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Food Court: Dr. Grubbs sells Claremont High some grub

Karleigh Neff
Staff Writer

It is 20 minutes before the lunch break at Claremont High School. The beautiful campus consists of several red-roofed single story buildings separated only by courtyards with trees and sitting areas for students.

Lunch service workers from the school’s cafeteria start to set up various eating stations, and each one has a large red tent or umbrella to cover the workers and shade the food.

Some stations serve a few well-known franchises like Subway, but the station with the longest line is the lone, red umbrella serving Dr. Grubbs.

“We always sell out of the Dr. Grubbs food first,” food service worker Mindy Golding said. “This food is delicious. It is delivered here daily, and it is the best health wise too.”

Dr. Grubbs is a small local restaurant located in downtown Claremont. It offers a selection of healthy and flavorful dishes centered on fresh produce.

Their goal of offering delicious and freshly prepared food to consumers was exactly why Rick Cota, director of nutrition services, asked Dr. Grubbs owner Gavin Alarcon if he would cater for Claremont High four years ago.

“I wanted our students to have something that wasn’t previously frozen,” Cota said. “We knew we would have enough kids interested. They make food with all natural ingredients and they’re local, so it’s a win-win.”

Now faculty and students can order Dr. Grubbs’ specialties like the freshly grilled and blackened chicken with either brown or white rice and apple-garlic aioli, or freshly grilled chicken in a Caesar wrap made with a whole-wheat tortilla, or blackened chicken with pasta in a light sauce.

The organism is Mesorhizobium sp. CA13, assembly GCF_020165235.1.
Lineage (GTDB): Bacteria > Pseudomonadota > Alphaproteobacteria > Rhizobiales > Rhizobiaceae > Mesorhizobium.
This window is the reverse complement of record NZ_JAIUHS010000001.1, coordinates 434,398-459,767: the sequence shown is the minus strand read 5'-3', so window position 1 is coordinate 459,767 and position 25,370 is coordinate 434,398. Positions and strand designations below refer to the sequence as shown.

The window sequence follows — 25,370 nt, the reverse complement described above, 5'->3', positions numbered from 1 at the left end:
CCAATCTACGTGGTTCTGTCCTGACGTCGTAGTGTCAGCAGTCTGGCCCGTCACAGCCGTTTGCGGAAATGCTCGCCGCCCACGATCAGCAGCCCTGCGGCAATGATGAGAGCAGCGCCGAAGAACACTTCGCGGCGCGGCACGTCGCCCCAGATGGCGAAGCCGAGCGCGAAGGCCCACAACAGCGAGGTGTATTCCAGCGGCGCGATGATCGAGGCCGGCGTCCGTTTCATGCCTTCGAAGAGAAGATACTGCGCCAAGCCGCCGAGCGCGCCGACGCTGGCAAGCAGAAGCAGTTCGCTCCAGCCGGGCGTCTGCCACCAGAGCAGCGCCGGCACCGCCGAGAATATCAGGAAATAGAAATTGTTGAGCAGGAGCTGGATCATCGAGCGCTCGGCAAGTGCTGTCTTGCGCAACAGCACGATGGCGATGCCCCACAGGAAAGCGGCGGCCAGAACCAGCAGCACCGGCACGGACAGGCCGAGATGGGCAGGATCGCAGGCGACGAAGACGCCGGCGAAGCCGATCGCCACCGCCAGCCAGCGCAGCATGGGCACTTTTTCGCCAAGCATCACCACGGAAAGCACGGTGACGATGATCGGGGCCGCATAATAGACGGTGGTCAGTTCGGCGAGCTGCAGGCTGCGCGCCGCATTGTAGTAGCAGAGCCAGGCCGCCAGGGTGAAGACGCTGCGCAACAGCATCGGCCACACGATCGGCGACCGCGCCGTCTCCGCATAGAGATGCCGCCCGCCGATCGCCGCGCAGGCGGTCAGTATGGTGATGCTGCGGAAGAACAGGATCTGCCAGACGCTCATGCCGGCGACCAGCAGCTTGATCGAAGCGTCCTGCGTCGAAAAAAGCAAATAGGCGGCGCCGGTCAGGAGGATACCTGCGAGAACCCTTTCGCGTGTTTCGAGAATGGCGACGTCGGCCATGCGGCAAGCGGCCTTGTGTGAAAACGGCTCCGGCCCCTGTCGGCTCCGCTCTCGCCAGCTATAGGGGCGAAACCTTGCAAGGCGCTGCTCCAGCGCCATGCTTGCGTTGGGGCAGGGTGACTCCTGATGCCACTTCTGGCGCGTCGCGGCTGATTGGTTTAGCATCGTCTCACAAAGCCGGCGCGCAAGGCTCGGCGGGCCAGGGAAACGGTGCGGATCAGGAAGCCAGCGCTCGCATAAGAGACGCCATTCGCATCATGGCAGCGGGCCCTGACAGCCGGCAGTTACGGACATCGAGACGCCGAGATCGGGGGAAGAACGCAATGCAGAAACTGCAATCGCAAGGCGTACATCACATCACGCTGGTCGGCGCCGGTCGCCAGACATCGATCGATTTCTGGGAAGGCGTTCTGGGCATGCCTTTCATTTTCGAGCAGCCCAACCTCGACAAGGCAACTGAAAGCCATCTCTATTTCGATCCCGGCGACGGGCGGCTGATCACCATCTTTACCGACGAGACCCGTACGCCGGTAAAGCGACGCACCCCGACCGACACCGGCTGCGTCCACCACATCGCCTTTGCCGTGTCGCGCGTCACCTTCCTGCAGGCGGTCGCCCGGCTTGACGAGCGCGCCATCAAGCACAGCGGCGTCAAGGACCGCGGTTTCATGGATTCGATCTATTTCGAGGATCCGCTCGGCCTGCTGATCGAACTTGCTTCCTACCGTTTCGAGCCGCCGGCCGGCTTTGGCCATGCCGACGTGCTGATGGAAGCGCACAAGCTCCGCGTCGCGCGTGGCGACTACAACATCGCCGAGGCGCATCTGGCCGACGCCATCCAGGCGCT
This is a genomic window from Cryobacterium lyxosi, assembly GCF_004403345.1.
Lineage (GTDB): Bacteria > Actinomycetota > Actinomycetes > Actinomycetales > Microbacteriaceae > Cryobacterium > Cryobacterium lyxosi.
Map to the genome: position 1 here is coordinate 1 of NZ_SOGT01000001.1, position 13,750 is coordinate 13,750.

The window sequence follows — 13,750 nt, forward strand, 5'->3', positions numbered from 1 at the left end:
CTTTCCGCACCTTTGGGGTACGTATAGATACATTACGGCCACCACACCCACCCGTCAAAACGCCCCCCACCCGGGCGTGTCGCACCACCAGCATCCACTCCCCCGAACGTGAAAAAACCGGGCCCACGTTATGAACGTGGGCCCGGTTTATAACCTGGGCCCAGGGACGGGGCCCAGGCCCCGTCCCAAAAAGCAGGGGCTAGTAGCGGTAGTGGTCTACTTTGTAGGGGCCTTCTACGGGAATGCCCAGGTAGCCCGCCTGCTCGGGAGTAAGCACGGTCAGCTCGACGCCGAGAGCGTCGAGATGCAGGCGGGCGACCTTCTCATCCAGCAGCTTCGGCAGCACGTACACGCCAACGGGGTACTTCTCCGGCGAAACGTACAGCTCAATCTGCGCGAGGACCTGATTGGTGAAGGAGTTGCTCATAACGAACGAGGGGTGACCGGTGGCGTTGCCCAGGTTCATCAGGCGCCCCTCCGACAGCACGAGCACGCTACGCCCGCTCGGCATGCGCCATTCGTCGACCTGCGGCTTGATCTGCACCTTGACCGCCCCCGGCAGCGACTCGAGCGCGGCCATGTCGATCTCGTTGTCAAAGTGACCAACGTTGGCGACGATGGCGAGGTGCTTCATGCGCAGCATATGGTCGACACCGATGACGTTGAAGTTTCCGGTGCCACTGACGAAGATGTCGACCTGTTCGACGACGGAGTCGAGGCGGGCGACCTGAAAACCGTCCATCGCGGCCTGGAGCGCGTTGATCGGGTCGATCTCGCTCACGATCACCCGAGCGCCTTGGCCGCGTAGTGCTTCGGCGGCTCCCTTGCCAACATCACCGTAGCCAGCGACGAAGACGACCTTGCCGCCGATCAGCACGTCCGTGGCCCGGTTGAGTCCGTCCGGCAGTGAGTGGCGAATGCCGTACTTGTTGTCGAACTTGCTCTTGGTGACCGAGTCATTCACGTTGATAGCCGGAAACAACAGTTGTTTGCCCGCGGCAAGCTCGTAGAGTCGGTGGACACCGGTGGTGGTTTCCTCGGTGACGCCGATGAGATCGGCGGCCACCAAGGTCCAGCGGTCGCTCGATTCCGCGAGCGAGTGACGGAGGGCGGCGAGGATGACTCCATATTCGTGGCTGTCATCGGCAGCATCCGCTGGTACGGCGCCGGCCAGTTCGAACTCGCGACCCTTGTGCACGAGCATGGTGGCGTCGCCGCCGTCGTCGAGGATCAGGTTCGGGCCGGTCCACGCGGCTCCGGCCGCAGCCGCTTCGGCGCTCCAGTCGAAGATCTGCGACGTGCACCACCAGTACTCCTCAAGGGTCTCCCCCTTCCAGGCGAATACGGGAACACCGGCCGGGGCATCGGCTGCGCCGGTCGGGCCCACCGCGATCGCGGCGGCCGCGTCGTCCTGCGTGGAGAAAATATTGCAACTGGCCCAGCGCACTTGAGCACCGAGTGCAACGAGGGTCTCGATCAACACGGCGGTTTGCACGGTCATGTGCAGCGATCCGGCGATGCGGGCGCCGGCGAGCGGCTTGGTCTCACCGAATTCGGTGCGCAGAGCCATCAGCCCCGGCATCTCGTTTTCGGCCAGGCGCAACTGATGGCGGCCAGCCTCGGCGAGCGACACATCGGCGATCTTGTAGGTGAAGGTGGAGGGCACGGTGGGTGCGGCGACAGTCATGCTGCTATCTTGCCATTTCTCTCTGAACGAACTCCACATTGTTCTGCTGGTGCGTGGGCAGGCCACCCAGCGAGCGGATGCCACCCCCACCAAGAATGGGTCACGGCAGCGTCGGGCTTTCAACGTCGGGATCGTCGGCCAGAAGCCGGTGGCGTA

This is not the typical meal for most high school students.

“When I do buy lunch at school, I always get the stuff from Dr. Grubbs,” Clare­mont High senior Monica Torres said. “I feel better about eating the food; everything else served doesn’t even compare.”

Cota makes nutritional health one of the top priorities in all public schools in Claremont. Even the elementary schools encourage young children to eat healthy.

Cota also believes these healthier options being offered has encouraged students to buy lunch. He also has another local restaurant, Boca Burger, grill all-natural hamburgers at the high school every Tuesday.

“Around four years ago, we were making around $300,000 from food services, and now we are almost up to $700,000,” Cota said. “That’s a huge difference, and students want to buy healthy and fresh food.”

Even teachers enjoy to the food services provided. Many teachers stand in line for their share of Dr. Grubbs.

“I chose this food because it’s good and it’s healthier,” said chemistry teacher Octavio Hernadez. “It’s better quality of food, and I know the students love it.”

The healthy dishes provided at Claremont High set a good example for other schools. The growth rate of obesity in young adults grows everyday, according to the Centers for Disease Control and Prevention.

“The goal is to provide my students with fresh food, so that one day they can encourage their own kids to eat this way.” Cota said.

Karleigh Neff can be reached at

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